2004 – In Iraq U.S. military and civilian officials met with leaders from Fallujah, the first known direct negotiations between Americans and city representatives since the siege of Fallujah began April 5


    • #3
      April 17
      17 April

      1778 – Sloop-of-war Ranger captures a British brig.

      1797 – Sir Ralph Abercromby attacks San Juan, Puerto Rico, in what would be one of the largest invasions of the Spanish territories in America. The attack was carried out facing the historic town of Miramar. Lieutenant-General Sir Ralph Abercromby invaded the island of Puerto Rico with a force of 6,000-13,000 men, which included German soldiers and Royal Marines and a 60 to 64 ship armada.

      1805 – The Revenue cutter Louisiana engaged two pirates that had been fitted out at New Orleans. Twenty shots were exchanged but the pirate vessels escaped.

      1808 – The Bayonne Decree by Napoleon I of France ordered the seizure of U.S. ships on the pretext that they were in violation of the U. S. Embargo Act (22 December 1807), resulting in over ten million dollars in United States goods and ships being confiscated.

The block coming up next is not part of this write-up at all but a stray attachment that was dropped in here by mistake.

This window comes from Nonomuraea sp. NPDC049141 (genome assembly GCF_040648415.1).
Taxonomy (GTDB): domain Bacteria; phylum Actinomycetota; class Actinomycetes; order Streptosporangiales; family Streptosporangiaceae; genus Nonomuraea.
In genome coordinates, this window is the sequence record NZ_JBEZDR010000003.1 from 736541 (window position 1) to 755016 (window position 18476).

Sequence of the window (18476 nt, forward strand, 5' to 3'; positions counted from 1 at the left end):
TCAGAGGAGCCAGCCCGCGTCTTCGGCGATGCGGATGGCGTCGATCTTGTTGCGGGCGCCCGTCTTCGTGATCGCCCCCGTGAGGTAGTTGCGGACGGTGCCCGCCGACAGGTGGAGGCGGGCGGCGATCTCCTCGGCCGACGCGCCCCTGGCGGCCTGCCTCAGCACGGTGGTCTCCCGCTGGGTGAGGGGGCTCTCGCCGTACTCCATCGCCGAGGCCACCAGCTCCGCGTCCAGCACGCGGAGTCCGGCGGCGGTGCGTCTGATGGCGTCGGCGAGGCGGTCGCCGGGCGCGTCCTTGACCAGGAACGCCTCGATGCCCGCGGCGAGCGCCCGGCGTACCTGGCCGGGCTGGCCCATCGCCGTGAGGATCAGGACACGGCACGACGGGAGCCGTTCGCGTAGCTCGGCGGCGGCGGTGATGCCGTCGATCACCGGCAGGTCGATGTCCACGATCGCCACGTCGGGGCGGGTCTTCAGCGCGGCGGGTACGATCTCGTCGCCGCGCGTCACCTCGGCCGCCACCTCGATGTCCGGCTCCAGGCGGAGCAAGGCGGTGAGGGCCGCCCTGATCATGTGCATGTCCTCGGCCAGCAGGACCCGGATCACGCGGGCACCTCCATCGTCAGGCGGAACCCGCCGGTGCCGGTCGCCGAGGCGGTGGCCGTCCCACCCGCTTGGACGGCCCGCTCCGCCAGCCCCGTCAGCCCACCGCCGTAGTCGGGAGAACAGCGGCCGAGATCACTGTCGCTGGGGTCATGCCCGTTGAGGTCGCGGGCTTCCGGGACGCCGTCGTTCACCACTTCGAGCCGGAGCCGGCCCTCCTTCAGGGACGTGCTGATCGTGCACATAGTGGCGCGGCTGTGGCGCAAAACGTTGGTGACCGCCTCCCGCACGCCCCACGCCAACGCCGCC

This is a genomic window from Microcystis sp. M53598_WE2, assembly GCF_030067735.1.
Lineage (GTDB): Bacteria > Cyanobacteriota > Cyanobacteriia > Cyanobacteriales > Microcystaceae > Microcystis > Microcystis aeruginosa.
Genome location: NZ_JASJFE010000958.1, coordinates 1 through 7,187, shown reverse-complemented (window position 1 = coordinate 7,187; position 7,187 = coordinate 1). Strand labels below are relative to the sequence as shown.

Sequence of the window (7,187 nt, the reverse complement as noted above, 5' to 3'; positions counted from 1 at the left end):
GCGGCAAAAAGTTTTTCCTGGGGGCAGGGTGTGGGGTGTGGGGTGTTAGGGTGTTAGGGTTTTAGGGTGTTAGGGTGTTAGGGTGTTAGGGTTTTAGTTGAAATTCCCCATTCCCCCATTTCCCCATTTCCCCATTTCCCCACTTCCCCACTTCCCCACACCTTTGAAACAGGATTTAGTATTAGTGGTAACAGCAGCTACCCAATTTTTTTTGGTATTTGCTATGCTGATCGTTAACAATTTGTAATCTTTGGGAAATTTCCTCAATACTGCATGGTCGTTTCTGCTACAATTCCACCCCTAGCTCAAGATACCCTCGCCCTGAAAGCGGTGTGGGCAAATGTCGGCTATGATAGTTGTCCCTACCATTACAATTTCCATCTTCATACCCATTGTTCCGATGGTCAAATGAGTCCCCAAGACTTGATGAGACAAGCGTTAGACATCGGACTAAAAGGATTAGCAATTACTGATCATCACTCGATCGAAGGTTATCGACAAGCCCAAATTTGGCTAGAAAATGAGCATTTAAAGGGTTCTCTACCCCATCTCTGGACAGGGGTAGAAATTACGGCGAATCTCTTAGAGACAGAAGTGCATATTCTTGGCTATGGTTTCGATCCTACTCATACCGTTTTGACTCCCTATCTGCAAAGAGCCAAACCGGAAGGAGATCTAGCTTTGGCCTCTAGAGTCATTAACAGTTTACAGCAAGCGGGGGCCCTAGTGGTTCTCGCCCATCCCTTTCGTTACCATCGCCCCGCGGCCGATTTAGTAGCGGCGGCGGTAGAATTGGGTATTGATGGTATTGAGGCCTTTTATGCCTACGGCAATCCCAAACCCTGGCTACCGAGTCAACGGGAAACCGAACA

1824 – Russia abandoned all North American claims south of 54′ 40′.

      1861 – The Virginia State Convention voted to secede from the Union. Virginia became the eighth state to secede from the Union.

      1861 – U.S.S. Powhatan, Lieutenant D. D. Porter, arrived off Pensacola. Under her protecting guns, 600 troops on board steamer Atlantic were landed at Fort Pickens to complete its reinforcement. President Lincoln had stated “I want that fort saved at all hazards.” The President’s wish was fulfilled, and use of the best harbor on the Gulf was denied the Confederacy for the entire war, while serving the Union in*dispensably in the blockade and the series of devastating assaults from the sea that divided and de*stroyed the South.

      1863 – Grierson’s Raid begins – troops under Union Army Colonel Benjamin Grierson attack central Mississippi.

      1863 – Gunboats under Rear Admiral Porter engaged and ran past the Confederate batteries at Vicksburg shepherding Army transports to New Carthage below the Southern citadel.

      1864 – General Grant banned the trading of prisoners.

      1864 – Confederate forces attack Plymouth, North Carolina, in an attempt to recapture ports lost to the Union two years before. The four-day battle ended with the fall of Plymouth, but the Yankees kept the city bottled up with a flotilla on nearby Albemarle Sound.

      1864 – There was a bread revolt in Savannah, Georgia.

      1865 – Mary Surratt was arrested as a conspirator in the Lincoln assassination.

      1865 – The Confederate ironclad Jackson (previously Muscogee) was destroyed at Columbus, Georgia, after Union Army forces overran Southern defenses at the city in an attack that began the preceeding night